Join Human Biology in congratulating Sofia Ali, Claudia Heymach and Brooke Vittemberga, winners of the Deans' Awards for Academic Achievement, which recognizes a small number of extraordinary undergraduates for their outstanding scholarly achievements.
Faculty members from across campus nominated students. The winners were selected by Harry Elam, vice provost for undergraduate education, and the deans of Stanford’s three undergraduate schools: Stephen Graham, Earth, Energy & Environmental Sciences; Debra Satz, Humanities and Sciences; and Jennifer Widom, Engineering.
Sofia Ali is a senior majoring in Human Biology. She studies social determinants of health, particularly within communities in sub-Saharan Africa. In her freshman year, Sofia took an introductory seminar on the social and environmental drivers of Zika virus and was selected to be first-author of a resulting review paper published in PLOS Neglected Tropical Diseases. In 2017, she was a Global Child Health Equity Fellow with the Stanford Global Child Health Program, where she is now a research assistant. In this role, Sofia analyzes child health outcomes for the impact evaluation of Asili, a social enterprise in eastern Congo; she is currently working on two papers about these findings. Last summer, Sofia supported on-site data quality assurance for a study in northern Senegal exploring how social factors affect schistosomiasis risk; she is co-author of a recently submitted publication on this project. Sofia received the President’s Award for Academic Excellence in the Freshman Year. She sits on the Steering Committee for Pacific Free Clinic, volunteers as a health educator with H.E.L.P. For Kids, and is a peer writing tutor at Hume. Beyond Stanford, Sofia hopes to one day work as a physician in her parents’ home country of Ethiopia.
Claudia Heymach is a senior majoring in Human Biology with honors who aspires to be a pediatric neurologist and researcher. In the Sage lab, she has explored stem cell mechanics and carcinogenesis using a flatworm with robust regenerative properties. She is passionate about resolving health care disparities, and has approached this goal by designing low-cost diagnostics for human papillomavirus (HPV). In addition, she uses storytelling to highlight health disparities and environmental injustices; for instance, she received a grant to create a podcast about a community outside Dallas that has lacked clean water for decades. Her poetry and short fiction have been published and recognized at the state and national level at Stanford, she is co-president of Kids with Dreams, an organization that hosts fun programs for kids with disabilities. She is also a student researcher for the Huntington’s Outreach Project for Education at Stanford, an audio producer for the Stanford Storytelling Project, and a volunteer for Pacific Free Clinic. Last year, she received the Kirsten Frohnmayer Prize for commitment to research and altruism.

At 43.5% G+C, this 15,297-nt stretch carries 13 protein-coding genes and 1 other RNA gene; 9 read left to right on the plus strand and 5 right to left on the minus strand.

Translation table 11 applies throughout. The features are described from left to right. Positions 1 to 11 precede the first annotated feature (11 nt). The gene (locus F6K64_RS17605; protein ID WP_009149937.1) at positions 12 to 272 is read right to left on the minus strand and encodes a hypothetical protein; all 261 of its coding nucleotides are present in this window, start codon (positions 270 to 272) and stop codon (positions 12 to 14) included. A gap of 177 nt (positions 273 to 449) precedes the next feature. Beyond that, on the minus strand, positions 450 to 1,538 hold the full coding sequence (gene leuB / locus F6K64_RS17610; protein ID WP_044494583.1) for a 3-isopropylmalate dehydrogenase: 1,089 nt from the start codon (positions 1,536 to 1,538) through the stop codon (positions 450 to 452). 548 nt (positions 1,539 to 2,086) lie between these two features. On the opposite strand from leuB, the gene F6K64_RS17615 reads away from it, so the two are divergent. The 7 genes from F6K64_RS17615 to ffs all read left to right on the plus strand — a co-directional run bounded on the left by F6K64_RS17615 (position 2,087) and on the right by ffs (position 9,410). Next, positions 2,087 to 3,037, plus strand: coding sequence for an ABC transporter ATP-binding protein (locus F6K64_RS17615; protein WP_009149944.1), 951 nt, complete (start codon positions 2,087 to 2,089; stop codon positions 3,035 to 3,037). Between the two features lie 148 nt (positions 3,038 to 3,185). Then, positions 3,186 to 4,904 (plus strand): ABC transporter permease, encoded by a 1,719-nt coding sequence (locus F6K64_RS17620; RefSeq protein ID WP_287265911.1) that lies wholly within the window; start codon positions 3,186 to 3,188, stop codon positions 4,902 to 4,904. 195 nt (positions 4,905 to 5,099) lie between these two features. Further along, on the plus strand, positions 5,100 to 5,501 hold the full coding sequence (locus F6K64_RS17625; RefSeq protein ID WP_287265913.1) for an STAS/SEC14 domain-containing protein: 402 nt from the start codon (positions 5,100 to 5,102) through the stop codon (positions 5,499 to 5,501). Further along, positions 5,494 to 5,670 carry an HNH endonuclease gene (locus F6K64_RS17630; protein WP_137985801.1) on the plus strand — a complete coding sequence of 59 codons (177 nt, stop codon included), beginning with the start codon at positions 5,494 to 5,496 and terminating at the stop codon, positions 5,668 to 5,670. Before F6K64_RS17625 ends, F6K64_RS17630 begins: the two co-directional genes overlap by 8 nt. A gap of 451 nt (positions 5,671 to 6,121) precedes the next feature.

Brooke Vittimberga is a senior majoring in Human Biology with honors and minoring in Comparative Studies in Race and Ethnicity. Her initial research in immunology investigated combined kidney-stem cell transplants. Then, after being diagnosed with leukemia sophomore year and undergoing a stem cell transplant, Brooke returned to school interested in applying immunology to cancer biology. At Memorial Sloan Kettering Cancer Center, she performed basic immunology research and contributed to a pending publication in Science. Currently, Brooke is working on her honors thesis in the Mackall lab investigating treatment of pediatric solid tumors with CAR T-Cell therapy. Outside of research, Brooke is a national ambassador for the St. Baldrick’s Foundation, which fundraises for pediatric cancer research. She has published narrative pieces about her illness in Stanford Magazine, the St. Baldrick’s Foundation blog, Stanford’s SCOPE Medical Blog, and more.